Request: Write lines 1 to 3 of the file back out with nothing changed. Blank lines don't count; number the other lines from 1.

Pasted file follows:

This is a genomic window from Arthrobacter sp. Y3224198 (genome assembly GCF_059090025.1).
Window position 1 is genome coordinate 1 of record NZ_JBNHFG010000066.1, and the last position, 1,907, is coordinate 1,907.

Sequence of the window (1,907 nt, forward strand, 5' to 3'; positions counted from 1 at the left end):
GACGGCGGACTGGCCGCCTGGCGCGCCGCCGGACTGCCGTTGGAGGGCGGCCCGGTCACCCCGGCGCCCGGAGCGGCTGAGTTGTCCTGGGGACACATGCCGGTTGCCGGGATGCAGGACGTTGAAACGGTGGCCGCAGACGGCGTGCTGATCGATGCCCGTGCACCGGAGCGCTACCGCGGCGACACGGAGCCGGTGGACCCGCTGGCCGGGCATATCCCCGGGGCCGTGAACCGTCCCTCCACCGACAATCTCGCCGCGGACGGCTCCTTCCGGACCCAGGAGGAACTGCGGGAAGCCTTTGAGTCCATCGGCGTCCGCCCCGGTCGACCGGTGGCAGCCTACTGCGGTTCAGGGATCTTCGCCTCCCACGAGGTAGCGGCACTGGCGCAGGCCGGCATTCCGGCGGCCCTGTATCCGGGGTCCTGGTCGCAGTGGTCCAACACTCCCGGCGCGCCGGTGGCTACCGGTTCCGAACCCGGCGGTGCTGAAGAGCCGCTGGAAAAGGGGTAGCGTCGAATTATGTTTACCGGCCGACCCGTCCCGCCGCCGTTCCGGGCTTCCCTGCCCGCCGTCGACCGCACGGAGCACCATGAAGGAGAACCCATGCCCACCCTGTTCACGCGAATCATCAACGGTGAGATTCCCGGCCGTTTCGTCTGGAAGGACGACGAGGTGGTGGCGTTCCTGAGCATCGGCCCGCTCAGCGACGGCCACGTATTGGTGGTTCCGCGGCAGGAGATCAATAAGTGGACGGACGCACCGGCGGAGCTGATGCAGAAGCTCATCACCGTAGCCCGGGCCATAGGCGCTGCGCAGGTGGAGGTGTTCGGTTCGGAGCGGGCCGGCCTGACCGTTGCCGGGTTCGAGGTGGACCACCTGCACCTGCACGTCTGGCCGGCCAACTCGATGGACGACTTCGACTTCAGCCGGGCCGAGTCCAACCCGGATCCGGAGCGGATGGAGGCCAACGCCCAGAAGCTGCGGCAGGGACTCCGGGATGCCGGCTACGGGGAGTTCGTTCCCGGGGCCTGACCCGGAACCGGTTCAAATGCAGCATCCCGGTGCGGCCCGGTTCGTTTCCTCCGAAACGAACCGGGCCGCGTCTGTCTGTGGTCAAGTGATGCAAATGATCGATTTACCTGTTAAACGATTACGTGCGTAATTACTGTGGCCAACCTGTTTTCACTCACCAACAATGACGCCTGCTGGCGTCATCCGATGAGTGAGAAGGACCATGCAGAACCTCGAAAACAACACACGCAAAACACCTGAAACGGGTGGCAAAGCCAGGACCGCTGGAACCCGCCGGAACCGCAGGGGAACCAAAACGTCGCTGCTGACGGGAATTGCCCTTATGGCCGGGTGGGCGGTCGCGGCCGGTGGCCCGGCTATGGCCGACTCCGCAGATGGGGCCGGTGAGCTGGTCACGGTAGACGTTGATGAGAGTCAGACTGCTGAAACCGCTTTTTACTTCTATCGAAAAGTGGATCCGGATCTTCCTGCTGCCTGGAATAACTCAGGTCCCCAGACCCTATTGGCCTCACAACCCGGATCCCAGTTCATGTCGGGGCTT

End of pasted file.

This is a genomic window from Arthrobacter sp. Y3224198 (genome assembly GCF_059090025.1).
Window position 1 is genome coordinate 1 of record NZ_JBNHFG010000066.1, and the last position, 1,907, is coordinate 1,907.

Sequence of the window (1,907 nt, forward strand, 5' to 3'; positions counted from 1 at the left end):